Inherent contradictions of nationalism and communism in China

Chinese revolution marks one of the most important events in world history. Inspired by the Bolshevik revolution the Communist Party of China following the ideas of Marx and Lenin tried to implement communism in China. The communist party of China didn’t copy Marxism as it is but tried to  ‘sinicise’ it according to the situation prevalent in the society. Chinese revolution and the role of the Communist Party of China are still highly controversial.

Chinese centrism gradually began to end with the rise of Western imperialism and the Opium war marked the end of Chinese isolationism. Opium wars were followed by the treaty of Nanking, the opening of five ports for British travelling vessels and possession of British over Hong kong. It all led to the ‘opening up’ of China. Everything started changing so fast. Chinese interaction with the Western world produced and reproduced as well as exposed the contradiction and complexity in the society. Taiping rebellion, the radical reformers (also known as hundred-day reforms) and boxers’ rebellion during that point are the examples of the emergence of contradiction in the society. Taiping rebellion and radical reformers were anti traditions and inclined towards western values and wanted the destruction of Confucianism.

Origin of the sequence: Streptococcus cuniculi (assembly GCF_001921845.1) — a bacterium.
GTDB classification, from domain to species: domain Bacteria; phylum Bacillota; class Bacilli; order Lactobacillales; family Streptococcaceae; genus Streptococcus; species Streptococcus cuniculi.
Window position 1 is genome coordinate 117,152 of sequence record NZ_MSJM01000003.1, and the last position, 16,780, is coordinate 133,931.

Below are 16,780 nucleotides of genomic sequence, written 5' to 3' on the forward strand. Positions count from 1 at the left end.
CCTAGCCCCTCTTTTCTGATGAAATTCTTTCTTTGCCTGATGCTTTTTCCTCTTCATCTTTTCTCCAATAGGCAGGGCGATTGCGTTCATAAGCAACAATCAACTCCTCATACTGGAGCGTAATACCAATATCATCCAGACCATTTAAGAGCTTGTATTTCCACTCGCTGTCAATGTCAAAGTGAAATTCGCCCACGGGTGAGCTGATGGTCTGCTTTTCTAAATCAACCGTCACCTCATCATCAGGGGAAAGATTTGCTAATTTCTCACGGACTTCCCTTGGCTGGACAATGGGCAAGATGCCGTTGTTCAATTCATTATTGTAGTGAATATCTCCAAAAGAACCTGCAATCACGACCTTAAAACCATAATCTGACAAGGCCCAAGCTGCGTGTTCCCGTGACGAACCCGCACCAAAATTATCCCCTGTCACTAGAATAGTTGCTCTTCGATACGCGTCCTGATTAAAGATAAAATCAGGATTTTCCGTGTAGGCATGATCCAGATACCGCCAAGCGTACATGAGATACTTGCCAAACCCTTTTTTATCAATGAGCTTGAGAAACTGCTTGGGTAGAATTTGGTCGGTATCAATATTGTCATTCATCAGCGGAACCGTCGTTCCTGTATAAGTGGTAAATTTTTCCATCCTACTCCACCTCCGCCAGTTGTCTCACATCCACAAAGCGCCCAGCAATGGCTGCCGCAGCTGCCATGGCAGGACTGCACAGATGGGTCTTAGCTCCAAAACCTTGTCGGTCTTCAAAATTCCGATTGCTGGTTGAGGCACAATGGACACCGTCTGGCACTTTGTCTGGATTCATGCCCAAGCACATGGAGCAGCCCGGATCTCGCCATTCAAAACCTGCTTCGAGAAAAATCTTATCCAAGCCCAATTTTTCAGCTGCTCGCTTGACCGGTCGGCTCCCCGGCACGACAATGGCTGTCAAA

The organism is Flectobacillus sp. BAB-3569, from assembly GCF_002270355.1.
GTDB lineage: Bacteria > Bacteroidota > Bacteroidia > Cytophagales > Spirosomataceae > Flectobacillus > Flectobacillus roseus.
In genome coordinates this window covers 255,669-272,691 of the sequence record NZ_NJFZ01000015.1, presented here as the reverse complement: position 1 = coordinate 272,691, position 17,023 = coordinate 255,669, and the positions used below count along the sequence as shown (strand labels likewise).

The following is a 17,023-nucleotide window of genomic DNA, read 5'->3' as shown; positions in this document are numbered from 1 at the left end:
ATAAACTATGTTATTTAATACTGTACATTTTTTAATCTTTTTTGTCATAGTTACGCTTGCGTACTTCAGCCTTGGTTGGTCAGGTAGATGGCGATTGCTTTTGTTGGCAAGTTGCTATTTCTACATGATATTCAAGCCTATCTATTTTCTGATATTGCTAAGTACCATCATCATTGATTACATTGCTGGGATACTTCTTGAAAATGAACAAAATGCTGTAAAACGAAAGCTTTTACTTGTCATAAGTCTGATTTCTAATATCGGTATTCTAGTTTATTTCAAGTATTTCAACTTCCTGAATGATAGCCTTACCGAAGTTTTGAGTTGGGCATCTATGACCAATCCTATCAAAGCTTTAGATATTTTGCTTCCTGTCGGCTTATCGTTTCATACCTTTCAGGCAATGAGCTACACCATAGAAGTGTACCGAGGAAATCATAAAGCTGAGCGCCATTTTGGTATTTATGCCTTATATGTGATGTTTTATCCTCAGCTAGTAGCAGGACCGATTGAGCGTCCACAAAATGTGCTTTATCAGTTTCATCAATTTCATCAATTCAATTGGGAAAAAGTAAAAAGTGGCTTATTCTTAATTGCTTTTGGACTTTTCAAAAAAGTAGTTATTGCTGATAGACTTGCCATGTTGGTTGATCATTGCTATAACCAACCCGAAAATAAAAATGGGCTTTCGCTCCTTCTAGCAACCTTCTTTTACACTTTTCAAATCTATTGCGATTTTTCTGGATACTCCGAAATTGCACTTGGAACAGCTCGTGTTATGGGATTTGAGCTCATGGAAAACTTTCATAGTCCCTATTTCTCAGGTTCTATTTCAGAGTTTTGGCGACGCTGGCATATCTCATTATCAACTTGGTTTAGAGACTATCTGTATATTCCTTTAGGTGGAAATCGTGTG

On the other hand, the Boxers’ rebellion led by peasants and marginalised people were xenophobic and were largely pro dynasty. They had the support of the conservative intellectuals and officials. The crisis resulted in the formation of a Constitutional monarchy. During the rule of the Qing dynasty, certain reforms were introduced I,e adoption of western education, the abolition of traditional civil services examination etc but these reforms came too late.

Pro-China counter-protesters attempt to disrupt a pro-democracy rally in support of Hong Kong in London’s Trafalgar Square on Aug. 17. Andres Pantoja/SOPA Images/LightRocket via Getty Images

But for the Communists, the May fourth movement (1919) marks the starting point for the emergence of modern China. Sometimes it’s also called ‘Chinese Enlightenment’. It questioned the very basis of the Chinese society I,e Confucianism and the Empire. Unlike the Boxers’ rebellion, the May Fourth had a very low social base. It was limited to some western educated students and professors. But its effect lasted for several years. The greatest achievement of the movement was the change in the literary language from Wen-Yen to Pai-Hua and reforms at Peking University. The Chinese literati wrote in Wen Hen whereas the masses spoke Pai-Hua. It was a revolutionary step to make literature accessible to people in the language they spoke instead of only for those who understood Wen-Hen. The significance of the May Fourth lies with its revolt against the Chinese culture. On the other hand, most of the Professors at Peking University happen to be civil servants. Ts’ai Yuan-peri the Chancellor of Peking university brought some changes into it and played a crucial role in reforming the University. He gave academic space to the scholars. Later on, till the Japanese war, the Chinese intelligentsia moved towards Marxism.